There’s also a color coded ammo mechanic that gives your rifle a damage boost if you use red ammo against enemies with a red core, blue against blue core enemies, and so on. Thankfully, you can switch your ammo color on the fly, which comes in handy when facing a boss or mini-boss that cleverly changes color in mid-battle.

Your gun in ReCore even has a charge shot option for when an enemy has a personal force field, which seems to be standard equipment on many of the bigger robots you face. It also has a grappling gun option, which you use to pull out the bigger robots’ control cores, which not only destroys them, but the cores can then be used to upgrade your own robots. There are even times when grabbing a ‘bots’ core will result in you getting into a quick game of Tug Of War with them.

Unfortunately, it’s during combat that ReCore starts to run into problems. For instance, your gun’s lock-on system is so advanced that you just have to aim in an enemy’s general direction to target them. And even then, not all the time; if a second enemy is nearby, it’ll switch targets automatically when the first one’s destroyed. Which would be great if you really were fighting for your life on an alien world infested with robot bugs, but for a game, it sometimes takes away some of the challenge, and thus the fun, of playing a shooter. Doubly so when it locks onto the wrong target.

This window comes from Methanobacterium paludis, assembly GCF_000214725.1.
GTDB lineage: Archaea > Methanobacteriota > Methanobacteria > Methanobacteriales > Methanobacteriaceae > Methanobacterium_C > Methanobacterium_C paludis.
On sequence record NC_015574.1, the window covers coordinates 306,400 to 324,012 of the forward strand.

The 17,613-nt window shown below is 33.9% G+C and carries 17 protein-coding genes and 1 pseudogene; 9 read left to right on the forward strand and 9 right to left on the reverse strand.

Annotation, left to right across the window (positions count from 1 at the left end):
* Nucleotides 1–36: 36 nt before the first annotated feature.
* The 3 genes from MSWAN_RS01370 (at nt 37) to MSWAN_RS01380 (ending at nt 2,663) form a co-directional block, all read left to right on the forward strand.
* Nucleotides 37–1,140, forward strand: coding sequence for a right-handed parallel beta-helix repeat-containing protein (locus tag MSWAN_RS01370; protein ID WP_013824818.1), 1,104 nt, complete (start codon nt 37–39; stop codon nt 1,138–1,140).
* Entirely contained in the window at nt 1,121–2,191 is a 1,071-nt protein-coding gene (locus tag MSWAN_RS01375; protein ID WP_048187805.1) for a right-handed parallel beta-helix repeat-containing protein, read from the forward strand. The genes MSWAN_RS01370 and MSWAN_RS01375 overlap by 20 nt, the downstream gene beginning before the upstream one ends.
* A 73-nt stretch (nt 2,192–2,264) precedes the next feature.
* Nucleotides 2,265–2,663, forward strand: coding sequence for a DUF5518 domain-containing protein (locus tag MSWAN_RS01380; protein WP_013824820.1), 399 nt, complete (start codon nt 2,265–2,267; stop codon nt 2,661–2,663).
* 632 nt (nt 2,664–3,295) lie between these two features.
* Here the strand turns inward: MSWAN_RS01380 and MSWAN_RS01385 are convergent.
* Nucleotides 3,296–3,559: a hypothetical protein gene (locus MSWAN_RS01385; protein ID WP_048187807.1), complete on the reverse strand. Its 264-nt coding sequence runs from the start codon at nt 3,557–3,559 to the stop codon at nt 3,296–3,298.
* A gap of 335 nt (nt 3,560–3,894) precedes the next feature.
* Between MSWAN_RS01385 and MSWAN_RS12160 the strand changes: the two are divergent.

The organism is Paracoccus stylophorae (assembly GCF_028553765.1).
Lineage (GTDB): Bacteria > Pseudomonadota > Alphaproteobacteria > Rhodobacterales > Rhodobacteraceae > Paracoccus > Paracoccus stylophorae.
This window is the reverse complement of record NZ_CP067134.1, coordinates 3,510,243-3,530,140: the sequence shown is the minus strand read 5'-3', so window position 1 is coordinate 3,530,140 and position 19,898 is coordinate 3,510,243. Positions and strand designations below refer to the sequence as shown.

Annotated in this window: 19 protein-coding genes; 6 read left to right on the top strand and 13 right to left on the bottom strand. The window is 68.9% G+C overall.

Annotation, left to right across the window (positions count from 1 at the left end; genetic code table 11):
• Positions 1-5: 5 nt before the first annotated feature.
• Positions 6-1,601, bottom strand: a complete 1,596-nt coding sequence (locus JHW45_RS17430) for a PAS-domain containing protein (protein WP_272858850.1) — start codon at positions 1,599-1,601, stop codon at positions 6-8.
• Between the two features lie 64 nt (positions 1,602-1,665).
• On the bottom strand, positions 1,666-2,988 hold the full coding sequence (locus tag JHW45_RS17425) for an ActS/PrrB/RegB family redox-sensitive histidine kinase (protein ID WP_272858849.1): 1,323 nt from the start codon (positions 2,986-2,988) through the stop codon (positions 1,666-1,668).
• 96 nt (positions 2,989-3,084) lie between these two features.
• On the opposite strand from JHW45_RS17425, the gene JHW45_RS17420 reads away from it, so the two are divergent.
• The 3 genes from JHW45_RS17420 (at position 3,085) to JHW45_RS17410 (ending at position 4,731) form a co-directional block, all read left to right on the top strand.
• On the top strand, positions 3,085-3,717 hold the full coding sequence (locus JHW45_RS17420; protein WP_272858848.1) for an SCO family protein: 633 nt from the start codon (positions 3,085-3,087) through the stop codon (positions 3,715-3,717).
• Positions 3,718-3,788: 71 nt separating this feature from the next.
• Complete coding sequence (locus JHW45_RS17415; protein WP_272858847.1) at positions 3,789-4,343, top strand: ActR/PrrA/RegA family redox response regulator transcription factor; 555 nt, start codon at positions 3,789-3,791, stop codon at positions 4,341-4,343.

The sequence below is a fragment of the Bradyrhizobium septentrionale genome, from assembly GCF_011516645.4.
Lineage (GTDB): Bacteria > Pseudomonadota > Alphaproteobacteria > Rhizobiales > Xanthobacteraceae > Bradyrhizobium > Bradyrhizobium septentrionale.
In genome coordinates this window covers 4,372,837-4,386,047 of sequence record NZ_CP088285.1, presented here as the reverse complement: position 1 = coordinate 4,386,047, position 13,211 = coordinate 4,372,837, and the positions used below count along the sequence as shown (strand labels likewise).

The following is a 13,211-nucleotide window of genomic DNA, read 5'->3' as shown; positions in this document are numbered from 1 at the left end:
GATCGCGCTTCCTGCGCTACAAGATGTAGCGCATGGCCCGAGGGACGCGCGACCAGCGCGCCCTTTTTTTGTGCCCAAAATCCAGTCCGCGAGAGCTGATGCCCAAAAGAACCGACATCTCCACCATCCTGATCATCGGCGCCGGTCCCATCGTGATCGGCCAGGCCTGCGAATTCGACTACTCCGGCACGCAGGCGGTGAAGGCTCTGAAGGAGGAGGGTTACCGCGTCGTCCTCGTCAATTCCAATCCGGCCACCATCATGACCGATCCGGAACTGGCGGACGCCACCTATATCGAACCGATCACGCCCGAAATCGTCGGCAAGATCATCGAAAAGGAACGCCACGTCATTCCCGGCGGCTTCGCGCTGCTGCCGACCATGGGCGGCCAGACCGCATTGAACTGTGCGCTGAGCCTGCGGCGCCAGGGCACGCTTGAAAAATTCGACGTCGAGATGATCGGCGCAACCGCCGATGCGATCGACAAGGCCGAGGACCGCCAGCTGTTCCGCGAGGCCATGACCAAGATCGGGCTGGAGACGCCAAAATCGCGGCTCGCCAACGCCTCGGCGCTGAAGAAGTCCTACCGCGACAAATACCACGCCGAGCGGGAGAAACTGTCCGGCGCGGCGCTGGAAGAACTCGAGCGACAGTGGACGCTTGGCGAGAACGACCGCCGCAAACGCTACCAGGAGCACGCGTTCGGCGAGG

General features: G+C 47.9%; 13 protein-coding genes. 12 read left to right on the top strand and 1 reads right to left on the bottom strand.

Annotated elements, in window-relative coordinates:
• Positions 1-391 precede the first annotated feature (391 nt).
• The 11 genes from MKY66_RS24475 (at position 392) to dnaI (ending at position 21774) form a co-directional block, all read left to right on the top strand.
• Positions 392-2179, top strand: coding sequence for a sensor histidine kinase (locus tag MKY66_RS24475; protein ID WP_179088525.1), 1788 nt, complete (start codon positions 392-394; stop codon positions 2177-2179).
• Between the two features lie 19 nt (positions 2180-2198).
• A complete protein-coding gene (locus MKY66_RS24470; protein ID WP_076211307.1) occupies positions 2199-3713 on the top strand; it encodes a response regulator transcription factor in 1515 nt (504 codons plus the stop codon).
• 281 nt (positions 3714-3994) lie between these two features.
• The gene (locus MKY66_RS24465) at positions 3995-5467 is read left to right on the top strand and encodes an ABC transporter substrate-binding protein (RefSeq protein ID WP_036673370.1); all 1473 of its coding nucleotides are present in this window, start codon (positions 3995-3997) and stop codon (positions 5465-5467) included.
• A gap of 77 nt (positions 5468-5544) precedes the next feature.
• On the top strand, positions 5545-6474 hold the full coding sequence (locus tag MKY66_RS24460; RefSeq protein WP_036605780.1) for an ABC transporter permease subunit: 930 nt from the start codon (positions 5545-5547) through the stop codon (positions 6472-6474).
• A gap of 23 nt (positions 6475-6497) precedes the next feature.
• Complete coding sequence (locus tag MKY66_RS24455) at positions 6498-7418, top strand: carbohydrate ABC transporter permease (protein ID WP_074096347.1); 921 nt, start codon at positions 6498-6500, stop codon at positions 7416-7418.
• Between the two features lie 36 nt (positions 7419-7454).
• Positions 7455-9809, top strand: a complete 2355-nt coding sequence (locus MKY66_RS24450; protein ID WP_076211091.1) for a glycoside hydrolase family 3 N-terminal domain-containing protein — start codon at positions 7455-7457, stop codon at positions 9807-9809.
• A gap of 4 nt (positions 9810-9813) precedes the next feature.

Though, annoyingly, there are also times when the difficulty spikes so much that even the most automatic of weapons can’t help you.

ReCore also, for some inexplicable reason, makes the entire screen darker when you pull the left trigger to lock on an enemy. And I don’t mean it makes the enemies brighter and the rest of the screen relatively darker, or that the edges of the screen get darker so you can see your enemies better. It makes the entire screen slightly darker. I have no idea why.


Combat is not the only problem with ReCore. There are also elements of the game that run counter to its hard sci-fi story and the equally serious setting. Like how all of your enemies are animal-shaped. Having a robot dog for a sidekick is one thing, while robot spiders are just freaky. But robot gorillas? Robot goats? Robot moths? Was Far Eden a sanctuary for bad robots before you got there? Even some of the friendly robots — such as the awkwardly cutesy Violet, who controls the fast travel portals — don’t work in this otherwise serious action game.